(Nature in Danger is a new series of short pieces detailing wildlife and plants from around the world that are listed as threatened or endangered.)
By B.C. Riley
Green Right Now
Pan paniscus, otherwise known as bonobos, gracile chimpanzees, or pygmy chimpanzees, are an endangered species of the family Hominidae (great apes). Residing mainly in their native habitat in the lush rain forests of the Democratic Republic of the Congo, these peace-loving creatures are truly captivating.
The number of bonobos is estimated to be somewhere between 29,500 and 50,000, according to the International Union for Conservation of Nature (IUCN). However, they continue to suffer from commercial poaching and habitat destruction, as well as disease in areas where they live near humans, according to the World Wildlife Fund and other sources.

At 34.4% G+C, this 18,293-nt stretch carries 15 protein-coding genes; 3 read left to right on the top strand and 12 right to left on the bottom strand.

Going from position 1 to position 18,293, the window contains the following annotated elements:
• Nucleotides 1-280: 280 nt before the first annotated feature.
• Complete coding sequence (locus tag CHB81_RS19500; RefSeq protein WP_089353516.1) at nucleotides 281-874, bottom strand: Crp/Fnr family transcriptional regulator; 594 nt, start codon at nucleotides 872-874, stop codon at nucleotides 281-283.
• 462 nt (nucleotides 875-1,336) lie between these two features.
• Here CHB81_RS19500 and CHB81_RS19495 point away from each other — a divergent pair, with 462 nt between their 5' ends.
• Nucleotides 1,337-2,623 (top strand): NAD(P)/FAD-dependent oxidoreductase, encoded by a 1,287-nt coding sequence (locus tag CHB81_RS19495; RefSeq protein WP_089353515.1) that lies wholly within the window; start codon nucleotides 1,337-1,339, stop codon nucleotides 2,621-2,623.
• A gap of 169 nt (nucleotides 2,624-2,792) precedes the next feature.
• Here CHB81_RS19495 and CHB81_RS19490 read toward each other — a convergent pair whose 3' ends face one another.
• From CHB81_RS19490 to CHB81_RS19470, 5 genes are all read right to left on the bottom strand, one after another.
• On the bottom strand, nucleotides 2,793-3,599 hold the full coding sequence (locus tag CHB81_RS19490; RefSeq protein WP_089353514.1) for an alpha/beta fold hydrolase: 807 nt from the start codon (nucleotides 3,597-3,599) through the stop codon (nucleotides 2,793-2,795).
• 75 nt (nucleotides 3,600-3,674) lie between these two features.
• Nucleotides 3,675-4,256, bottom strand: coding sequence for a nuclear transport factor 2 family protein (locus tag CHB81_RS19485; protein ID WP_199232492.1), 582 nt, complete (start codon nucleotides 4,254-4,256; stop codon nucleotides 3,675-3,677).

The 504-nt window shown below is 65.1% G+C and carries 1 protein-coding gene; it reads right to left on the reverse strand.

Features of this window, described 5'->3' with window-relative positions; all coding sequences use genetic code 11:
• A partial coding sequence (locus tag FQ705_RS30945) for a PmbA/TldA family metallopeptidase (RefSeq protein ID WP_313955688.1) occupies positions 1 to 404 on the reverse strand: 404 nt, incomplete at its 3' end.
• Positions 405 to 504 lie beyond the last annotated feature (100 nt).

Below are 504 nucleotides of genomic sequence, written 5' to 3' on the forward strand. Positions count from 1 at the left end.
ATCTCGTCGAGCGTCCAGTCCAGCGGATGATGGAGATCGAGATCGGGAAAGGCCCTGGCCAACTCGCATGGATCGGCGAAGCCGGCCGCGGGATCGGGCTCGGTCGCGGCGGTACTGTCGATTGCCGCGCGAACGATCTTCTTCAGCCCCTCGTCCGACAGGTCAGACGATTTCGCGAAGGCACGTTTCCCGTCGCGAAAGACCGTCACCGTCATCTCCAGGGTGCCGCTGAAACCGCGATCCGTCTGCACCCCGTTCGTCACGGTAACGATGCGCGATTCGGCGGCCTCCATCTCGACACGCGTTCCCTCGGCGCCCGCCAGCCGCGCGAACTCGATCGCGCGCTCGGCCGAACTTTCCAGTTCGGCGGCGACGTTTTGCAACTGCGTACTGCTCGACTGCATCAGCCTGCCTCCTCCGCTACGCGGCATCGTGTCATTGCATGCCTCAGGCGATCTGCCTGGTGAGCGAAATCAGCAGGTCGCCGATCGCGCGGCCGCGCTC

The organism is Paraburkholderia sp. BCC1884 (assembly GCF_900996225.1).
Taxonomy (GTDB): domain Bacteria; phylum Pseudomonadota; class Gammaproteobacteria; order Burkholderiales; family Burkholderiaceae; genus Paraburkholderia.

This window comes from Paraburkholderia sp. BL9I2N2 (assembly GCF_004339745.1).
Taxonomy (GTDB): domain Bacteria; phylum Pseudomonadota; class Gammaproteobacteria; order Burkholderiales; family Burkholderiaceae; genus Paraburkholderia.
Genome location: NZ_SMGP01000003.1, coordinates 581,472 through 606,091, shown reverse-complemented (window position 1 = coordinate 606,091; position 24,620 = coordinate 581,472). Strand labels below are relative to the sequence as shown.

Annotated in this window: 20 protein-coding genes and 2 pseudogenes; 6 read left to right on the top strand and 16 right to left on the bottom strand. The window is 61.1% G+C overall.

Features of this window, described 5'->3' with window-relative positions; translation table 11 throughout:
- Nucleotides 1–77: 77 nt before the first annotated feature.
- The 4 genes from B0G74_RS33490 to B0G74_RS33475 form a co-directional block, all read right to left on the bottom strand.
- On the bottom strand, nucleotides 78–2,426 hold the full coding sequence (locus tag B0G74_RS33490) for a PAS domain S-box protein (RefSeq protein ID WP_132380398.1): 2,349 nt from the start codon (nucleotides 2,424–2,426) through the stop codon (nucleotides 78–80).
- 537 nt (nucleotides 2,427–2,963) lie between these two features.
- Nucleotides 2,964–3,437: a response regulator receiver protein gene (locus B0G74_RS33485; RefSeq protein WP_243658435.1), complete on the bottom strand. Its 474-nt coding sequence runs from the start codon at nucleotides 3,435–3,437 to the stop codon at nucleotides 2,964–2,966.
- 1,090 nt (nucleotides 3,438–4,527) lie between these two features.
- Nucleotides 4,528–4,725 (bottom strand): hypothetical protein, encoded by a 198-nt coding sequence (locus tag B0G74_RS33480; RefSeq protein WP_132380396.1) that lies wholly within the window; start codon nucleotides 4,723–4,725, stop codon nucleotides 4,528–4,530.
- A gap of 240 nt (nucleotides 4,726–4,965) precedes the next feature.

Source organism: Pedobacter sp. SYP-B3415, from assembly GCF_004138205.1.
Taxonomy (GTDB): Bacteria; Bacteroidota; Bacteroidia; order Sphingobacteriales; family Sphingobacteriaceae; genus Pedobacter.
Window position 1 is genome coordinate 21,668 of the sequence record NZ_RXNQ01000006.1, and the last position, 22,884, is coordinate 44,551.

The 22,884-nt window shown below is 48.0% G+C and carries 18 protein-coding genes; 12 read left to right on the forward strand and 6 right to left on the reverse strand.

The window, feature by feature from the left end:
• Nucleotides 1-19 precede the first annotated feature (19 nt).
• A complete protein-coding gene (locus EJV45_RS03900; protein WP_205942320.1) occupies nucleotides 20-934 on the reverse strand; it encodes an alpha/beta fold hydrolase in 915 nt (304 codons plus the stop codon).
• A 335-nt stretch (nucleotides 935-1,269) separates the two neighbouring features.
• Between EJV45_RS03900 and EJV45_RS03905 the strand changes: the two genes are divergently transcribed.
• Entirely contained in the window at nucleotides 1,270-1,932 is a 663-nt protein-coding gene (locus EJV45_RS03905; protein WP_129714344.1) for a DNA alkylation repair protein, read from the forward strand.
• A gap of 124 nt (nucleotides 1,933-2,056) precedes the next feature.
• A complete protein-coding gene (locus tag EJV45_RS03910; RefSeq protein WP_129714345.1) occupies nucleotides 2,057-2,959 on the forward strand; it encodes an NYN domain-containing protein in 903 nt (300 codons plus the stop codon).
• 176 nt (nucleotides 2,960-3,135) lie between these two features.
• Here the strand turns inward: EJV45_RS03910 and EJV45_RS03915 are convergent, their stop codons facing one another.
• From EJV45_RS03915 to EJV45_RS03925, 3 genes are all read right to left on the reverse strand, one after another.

Facts about bonobos:
- The name Pan paniscus was inspired by the Greek god Pan, god of nature, the woods, shepherds and flocks, and the wild.
- Bonobos crawl on their knuckles part of the time, but other times they can be seen walking upright like humans; they also have a more slender body that closely resembles a human’s.
- Though they have been called pygmy chimpanzees, they are only slightly smaller than other chimps
- Bonobos have higher pitched voices and thinner bodies than chimps.
- We humans share 98% of our genetic material with bonobos.
- Male bonobos attract mates by dragging a branch behind themselves while running.
NGOs (Non-Governmental Organizations) and the Congolese Wildlife Authority, have been working to protect the precious habitat of the bonobo. To learn more about bonobos and how you can help, visit the Bonobo Conservation Initiative’s website.
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